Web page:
Inverse Design of Cooling of Electronic Chips Subject to Specified Hot Spot Temperature and Coolant Inlet Temperature

Sohail R. Reddy, George S. Dulikravich (Florida International University)

CHALLENGE - Most methods for designing electronics cooling schemes do not offer the information on what levels of heat fluxes are maximally possible to achieve with the given material, boundary and operating conditions. The goal was to identify a cooling pin-fin shape and scheme that is able to push the maximum allowable heat flux as high as possible without the maximum temperature exceeding the specified limit for the given material. 

SOLUTION - The three objectives in this study were to minimize maximum temperature and pumping power, while maximizing the background and hotspot heat fluxes. This problem was solved using multi-objective constrained optimization and metamodeling for an array of micro pin-fins with circular, airfoil and symmetric convex cross sections. ANSYS was used for a computational grid created for each of the initial candidate designs, as well as 3-D conjugate heat transfer analysis. Radial Basis Function response surfaces were used in modeFRONTIER to get to a Pareto frontier of best trade-off solutions. The Pareto optimized configuration indicates the maximum physically possible heat fluxes for specified material and constraints.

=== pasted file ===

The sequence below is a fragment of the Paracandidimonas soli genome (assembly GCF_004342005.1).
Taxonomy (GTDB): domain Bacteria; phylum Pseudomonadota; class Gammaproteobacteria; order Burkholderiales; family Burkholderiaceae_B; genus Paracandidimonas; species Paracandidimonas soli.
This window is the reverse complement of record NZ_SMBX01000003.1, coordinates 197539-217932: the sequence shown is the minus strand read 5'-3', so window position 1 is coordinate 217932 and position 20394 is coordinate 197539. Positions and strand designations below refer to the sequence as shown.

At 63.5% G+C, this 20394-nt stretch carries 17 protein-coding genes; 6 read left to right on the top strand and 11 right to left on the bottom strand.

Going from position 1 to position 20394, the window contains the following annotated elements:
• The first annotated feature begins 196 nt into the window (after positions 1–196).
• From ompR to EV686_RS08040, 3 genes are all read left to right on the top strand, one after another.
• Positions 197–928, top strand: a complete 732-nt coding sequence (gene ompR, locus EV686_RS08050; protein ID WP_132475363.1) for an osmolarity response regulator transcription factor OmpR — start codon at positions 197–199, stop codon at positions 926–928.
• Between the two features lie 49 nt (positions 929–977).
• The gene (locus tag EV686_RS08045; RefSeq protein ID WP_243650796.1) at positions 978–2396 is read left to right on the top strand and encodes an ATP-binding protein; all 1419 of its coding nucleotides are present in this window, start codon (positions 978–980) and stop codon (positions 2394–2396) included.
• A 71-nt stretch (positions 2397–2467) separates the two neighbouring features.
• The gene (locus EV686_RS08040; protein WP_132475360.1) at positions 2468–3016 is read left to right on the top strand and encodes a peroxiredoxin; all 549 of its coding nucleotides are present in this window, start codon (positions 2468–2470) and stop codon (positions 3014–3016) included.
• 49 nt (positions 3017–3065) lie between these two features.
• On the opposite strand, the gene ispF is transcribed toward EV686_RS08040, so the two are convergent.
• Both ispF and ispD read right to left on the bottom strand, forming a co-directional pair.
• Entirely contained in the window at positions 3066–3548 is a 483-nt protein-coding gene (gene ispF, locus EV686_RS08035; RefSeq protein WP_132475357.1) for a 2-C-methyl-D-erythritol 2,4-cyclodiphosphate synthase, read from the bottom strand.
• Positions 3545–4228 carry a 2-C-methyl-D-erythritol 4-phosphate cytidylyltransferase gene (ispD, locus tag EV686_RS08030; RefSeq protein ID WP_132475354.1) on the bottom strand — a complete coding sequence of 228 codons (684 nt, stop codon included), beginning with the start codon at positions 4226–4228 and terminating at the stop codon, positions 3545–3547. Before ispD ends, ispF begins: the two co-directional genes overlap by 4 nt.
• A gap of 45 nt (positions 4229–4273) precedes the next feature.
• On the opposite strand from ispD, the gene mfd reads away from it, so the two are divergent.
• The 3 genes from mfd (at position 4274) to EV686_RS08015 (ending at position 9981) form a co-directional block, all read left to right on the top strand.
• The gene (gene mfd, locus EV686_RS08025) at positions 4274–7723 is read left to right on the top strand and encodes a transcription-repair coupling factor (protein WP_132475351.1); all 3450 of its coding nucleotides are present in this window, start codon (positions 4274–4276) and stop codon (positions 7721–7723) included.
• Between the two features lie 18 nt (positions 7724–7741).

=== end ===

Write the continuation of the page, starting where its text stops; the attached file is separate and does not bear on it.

BENEFITS - Values of the objective functions obtained from the Multiquadric Radial Basis Functions interpolation coupled with NSGA-II in modeFRONTIER differed by less than 2% from those obtained by the full 3-D conjugate heat transfer analysis. The basic conclusion is that much higher average heat fluxes and hot spot heat fluxes can be handled by the optimized arrays of micro pin-fins and the optimized inlet coolant conditions.